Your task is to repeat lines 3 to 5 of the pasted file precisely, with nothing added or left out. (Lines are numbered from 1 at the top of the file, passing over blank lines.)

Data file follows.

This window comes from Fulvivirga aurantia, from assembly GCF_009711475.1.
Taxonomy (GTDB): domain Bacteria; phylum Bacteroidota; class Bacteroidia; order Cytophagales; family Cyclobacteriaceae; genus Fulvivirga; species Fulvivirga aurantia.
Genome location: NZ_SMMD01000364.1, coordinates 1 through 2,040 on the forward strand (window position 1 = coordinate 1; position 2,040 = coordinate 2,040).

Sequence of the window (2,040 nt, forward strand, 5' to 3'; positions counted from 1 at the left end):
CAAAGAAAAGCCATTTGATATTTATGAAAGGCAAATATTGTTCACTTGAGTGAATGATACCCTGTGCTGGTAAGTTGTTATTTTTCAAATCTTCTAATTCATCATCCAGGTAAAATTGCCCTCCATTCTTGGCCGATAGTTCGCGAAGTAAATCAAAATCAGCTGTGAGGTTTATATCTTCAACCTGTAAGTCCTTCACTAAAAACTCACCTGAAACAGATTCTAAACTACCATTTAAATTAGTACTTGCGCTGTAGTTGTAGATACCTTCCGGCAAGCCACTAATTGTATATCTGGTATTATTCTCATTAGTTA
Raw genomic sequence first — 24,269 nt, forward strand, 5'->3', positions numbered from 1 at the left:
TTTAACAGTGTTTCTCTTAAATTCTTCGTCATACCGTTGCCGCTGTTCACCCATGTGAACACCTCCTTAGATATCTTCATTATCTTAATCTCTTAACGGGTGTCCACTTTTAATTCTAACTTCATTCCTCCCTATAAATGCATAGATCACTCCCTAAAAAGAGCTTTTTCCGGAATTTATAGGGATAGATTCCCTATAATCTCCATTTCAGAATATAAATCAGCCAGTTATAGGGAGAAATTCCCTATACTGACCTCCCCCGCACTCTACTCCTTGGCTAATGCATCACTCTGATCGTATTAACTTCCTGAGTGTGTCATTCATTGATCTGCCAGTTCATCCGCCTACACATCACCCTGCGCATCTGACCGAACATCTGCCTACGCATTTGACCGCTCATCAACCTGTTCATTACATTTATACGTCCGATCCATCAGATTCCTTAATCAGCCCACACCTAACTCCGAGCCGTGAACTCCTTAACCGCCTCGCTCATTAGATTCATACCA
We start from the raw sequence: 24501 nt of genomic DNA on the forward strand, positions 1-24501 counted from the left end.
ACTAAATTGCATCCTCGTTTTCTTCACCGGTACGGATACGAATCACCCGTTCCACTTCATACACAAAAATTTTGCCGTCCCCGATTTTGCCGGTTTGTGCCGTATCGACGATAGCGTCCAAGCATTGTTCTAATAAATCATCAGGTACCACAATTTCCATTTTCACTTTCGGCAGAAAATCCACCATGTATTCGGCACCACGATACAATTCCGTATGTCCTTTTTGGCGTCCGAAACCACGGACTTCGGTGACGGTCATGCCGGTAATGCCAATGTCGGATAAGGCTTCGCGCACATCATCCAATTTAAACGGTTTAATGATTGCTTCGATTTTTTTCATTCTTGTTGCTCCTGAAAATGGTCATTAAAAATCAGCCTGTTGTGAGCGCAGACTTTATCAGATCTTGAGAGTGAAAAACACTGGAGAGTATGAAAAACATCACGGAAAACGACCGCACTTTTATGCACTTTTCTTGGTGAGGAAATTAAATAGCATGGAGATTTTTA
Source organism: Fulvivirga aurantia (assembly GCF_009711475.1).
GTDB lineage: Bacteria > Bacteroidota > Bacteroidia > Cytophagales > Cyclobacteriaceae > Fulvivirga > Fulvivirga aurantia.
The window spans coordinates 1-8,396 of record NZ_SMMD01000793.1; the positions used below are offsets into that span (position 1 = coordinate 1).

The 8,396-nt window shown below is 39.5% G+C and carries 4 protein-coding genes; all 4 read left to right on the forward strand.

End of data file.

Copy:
Genome location: NZ_SMMD01000364.1, coordinates 1 through 2,040 on the forward strand (window position 1 = coordinate 1; position 2,040 = coordinate 2,040).

Sequence of the window (2,040 nt, forward strand, 5' to 3'; positions counted from 1 at the left end):
CAAAGAAAAGCCATTTGATATTTATGAAAGGCAAATATTGTTCACTTGAGTGAATGATACCCTGTGCTGGTAAGTTGTTATTTTTCAAATCTTCTAATTCATCATCCAGGTAAAATTGCCCTCCATTCTTGGCCGATAGTTCGCGAAGTAAATCAAAATCAGCTGTGAGGTTTATATCTTCAACCTGTAAGTCCTTCACTAAAAACTCACCTGAAACAGATTCTAAACTACCATTTAAATTAGTACTTGCGCTGTAGTTGTAGATACCTTCCGGCAAGCCACTAATTGTATATCTGGTATTATTCTCATTAGTTA